Question about Computers & Internet
It seems that there were some signals and/or switches in the micrcomputer which this unit was powering.Now I would like to use the unit as stand alone power supply and the unit would not run.
Hi and welcome to fixya
I cant rec-amend you to do it your self because it is dangerous because it is the metter of the electricity so i recamend you to have a hardware expert for this work
Posted on Dec 08, 2012
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Posted on Jan 02, 2017
you are correct on one and two above, in your suspicions..how's your power from wall, and do you use a UPS?
check your computer warranty here 4 FREE
Posted on Feb 27, 2008
You can test the power button. Remove the wires from the power on pins on the motherboard. Momentarily jump the two pins with a small screwdriver. If the computer starts the power button is bad. If it still doesn't start then something else is wrong. Did you test the memory? Also do all of the fans work, especially the CPU fan? It can't hurt to test with the other PSU. You know the HDD is good. Test one piece of hardware at a time and hopefully you will find the problem.
Posted on Jan 07, 2009
I've had that happen twice to my Vaio desktop and there was a very easy fix. I'm not a techie, but I found a recommended solution online when this first happened six months ago. I couldn't find the solution again, but I fortunately remembered the steps.
Remove the side pane to access your motherboard cables, etc. Locate the connector on your motherboard that contains the wires going from your power supply to your motherboard. It will be a large, rectangular connector with a lot of individual wires It is not a ribbon cable but should be located next to a ribbon cable connector andnext to a geen blnking light on your motherboard (when the power supply is plugged into the wall). Note: This green blinking light is in addition to the green blinking light on the back of the PC.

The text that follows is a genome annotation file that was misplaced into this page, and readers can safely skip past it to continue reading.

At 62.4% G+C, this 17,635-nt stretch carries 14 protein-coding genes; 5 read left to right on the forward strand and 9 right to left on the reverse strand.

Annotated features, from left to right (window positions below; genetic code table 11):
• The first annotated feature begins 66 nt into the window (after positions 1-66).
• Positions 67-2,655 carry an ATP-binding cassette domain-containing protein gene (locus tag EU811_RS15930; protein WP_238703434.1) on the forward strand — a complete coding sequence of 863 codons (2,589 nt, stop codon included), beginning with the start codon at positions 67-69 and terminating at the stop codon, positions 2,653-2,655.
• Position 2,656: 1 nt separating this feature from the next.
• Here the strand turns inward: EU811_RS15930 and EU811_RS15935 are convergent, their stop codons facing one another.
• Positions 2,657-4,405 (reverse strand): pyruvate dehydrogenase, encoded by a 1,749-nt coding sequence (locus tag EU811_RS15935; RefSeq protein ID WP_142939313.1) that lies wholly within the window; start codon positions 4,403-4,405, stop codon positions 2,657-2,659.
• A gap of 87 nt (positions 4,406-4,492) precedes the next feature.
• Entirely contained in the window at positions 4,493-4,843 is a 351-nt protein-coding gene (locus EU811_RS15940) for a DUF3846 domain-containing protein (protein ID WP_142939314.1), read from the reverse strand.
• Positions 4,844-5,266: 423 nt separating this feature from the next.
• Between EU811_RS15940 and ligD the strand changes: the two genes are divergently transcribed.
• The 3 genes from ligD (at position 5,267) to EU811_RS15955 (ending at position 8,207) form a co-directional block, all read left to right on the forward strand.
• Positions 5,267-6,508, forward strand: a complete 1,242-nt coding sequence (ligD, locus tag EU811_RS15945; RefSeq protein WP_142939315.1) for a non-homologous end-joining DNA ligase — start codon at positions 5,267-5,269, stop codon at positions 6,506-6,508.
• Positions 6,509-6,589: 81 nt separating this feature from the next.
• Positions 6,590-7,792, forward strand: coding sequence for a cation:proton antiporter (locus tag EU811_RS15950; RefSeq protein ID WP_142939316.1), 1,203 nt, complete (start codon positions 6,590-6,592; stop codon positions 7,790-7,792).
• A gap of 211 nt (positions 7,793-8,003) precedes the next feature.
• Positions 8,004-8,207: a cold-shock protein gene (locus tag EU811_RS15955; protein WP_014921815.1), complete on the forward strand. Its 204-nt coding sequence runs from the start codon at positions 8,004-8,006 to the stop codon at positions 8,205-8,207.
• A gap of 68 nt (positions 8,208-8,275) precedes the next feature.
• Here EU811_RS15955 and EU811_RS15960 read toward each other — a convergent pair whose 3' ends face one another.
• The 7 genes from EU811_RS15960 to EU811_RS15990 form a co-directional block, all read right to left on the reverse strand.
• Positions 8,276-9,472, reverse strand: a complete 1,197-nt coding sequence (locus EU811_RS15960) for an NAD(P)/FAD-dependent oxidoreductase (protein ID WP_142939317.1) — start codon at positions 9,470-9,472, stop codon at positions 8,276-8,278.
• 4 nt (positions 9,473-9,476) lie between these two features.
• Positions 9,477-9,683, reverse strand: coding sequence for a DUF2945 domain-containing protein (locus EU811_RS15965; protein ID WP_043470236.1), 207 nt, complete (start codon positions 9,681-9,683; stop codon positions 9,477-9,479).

This next step is important: You have to disconnect the connector noted above from the motherboard WHILE the power suply is plugged into the wall. Wait a few seconds and plug it back in. The blinking reen light on the motherboard should now be a solid green light. The PC should now power up.
It worked twice for me; I hope it works for you.
Posted on May 03, 2009
1) It could be something as simple as the 4-pin ATX +12 Volt power cable isn't plugged into the motherboard.
The 4-pin +12 Volt power cable supply's power to an Intel Pentium 4, and above, processor.
Looks like this,
The connector can be Black or White in color. However, there will always be two Yellow wires, and two Black wires.
(Yellow is 12 Volts. Any Black wire is a Ground wire)
Looking at the motherboard with the Processor to the top, Ram Memory to the right, and the AGP graphics card expansion slot, towards the bottom.
The connector for the above power cable is white in color, and square shaped. (May be Black) It has four socket holes in it.
This connector is located in-between the Processor, and the AGP slot, towards the I/O ports on the motherboard.
This is Dell Support, and the Service Manual for the Dimension 8200,
On this main menu page left-click on - Technical Overview